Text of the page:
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Using What-Ifs to Support Ourselves

We tend to create all sorts of what-ifs when we’re anxious, stressed and overwhelmed. We spin terrible, horrible stories about how certain situations will turn out. What if I fail? What if I disappoint everyone? What if I freeze during the presentation? What if she dumps me? What if they laugh at me and think I’m an idiot? What if I get fired? What if I get rejected? What if he abandons me? What if she sees my real face and flaws and can’t love me anymore?

But what if we used what-ifs in a way that actually served and supported us? Below are some what-if questions to explore and perhaps spark more helpful self-reflection:

  • What if I don’t need to lose weight to appreciate my body or myself?
  • What if I listen to my feelings, instead of running from them? What if I welcome and invite them and ask them to sit awhile? What if I see anger, sadness and anxiety as useful feelings to further explore, instead of flee from?
  • What if I start taking care of myself whether I believe I “deserve” it or not?
  • What if I ask for help?
  • What if I forgive myself for that mistake, for that bad decision?
  • What if I make an appointment with a therapist?
  • What if I stop making my looks, my accomplishments, the number of tasks I’ve checked off my to-do list part of who I am?
  • What if I engage in exercise that actually energizes or soothes me, exercise that I actually like?
  • What if I approach a situation I’m struggling with with self-compassion?
  • What if I reach for my journal instead of a glass of wine?
  • What if I start trusting myself?
  • What if I start eating foods I actually enjoy, instead of foods that are part of some plan, diet or detox?
  • What if I stop trying to please everyone and consider what I genuinely want?
  • What if I start believing I am lovable and worthy without creating any conditions (i.e., I must do ______ in order to be lovable and worthy)?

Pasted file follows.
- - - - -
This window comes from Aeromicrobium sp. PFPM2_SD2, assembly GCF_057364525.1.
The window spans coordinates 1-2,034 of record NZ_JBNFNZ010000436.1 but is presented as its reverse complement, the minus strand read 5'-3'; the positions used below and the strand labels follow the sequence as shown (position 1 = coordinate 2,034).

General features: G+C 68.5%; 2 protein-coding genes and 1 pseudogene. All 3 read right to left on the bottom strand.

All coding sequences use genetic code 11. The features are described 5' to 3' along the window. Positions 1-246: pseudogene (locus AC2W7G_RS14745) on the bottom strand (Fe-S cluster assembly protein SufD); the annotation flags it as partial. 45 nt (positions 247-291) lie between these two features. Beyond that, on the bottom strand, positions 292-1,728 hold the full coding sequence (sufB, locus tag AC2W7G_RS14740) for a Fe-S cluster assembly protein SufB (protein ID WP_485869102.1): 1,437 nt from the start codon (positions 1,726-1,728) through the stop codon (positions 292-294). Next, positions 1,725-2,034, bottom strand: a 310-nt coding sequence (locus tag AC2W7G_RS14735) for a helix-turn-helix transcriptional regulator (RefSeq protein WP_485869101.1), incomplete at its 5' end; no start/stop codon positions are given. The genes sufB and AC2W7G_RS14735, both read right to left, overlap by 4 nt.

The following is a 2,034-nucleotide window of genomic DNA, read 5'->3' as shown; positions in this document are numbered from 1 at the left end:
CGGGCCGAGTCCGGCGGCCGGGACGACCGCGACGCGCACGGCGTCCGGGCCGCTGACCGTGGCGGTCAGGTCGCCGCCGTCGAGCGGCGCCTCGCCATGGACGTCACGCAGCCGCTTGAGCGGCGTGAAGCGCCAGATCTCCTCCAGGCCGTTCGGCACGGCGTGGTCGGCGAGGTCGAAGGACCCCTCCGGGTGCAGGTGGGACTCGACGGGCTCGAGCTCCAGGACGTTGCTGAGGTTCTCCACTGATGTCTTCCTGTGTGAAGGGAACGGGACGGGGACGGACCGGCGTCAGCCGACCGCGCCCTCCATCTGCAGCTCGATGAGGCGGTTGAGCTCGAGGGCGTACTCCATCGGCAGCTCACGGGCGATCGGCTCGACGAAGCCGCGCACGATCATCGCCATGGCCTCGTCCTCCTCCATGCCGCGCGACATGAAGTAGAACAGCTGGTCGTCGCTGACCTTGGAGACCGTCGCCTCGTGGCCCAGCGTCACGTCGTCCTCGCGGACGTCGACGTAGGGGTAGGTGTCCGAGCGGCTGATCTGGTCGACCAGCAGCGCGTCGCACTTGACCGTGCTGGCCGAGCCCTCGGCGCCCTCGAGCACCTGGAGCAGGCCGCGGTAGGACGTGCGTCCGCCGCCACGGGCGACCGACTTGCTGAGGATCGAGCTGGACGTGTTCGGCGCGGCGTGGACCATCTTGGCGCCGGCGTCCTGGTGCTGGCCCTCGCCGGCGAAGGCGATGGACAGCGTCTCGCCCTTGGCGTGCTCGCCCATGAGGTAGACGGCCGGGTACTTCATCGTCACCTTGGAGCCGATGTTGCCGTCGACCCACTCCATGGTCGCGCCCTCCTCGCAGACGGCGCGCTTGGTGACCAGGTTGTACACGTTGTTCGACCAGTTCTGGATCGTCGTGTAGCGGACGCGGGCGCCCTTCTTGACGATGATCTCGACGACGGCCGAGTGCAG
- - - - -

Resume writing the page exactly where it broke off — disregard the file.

• What if I slow down?
  • What if I throw out my scale, so I’m no longer shackled to arbitrary numbers?
  • What if I live my life according to my values?
  • What if I take it easier on myself?
  • What if I engage in one activity, big or small or teeny tiny, every day that inspires me?
  • What if I start seeing my body as a mysterious, magnificent, intricate, exquisitely run machine, as a work of art, as a marvel?
  • What if I start seeing myself as a person who’s doing their best?
  • What if I start seeing Mondays as another day, another opportunity to look for magic?
  • What if I refocus on the possibilities?

By asking what if? we can start to honor ourselves, adopting a kinder, gentler mindset. By asking what if? we can ignite our imaginations, coming up with creative solutions to the most frustrating concerns. By asking what if? we can open our eyes and even our hearts to the incredible possibility of becoming our own best friends.

Using What-Ifs to Support Ourselves

Margarita Tartakovsky, MS

Margarita is an associate editor at She writes about everything from taking compassionate care of yourself at any weight, shape, and size, to coping healthfully with difficult emotions. Her goal is to give readers practical, empowering tips to better their lives, and to remind you that whatever you're struggling with, you're never, ever alone.

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APA Reference
Tartakovsky, M. (2018). Using What-Ifs to Support Ourselves. Psych Central. Retrieved on June 19, 2019, from


Last updated: 5 Feb 2018
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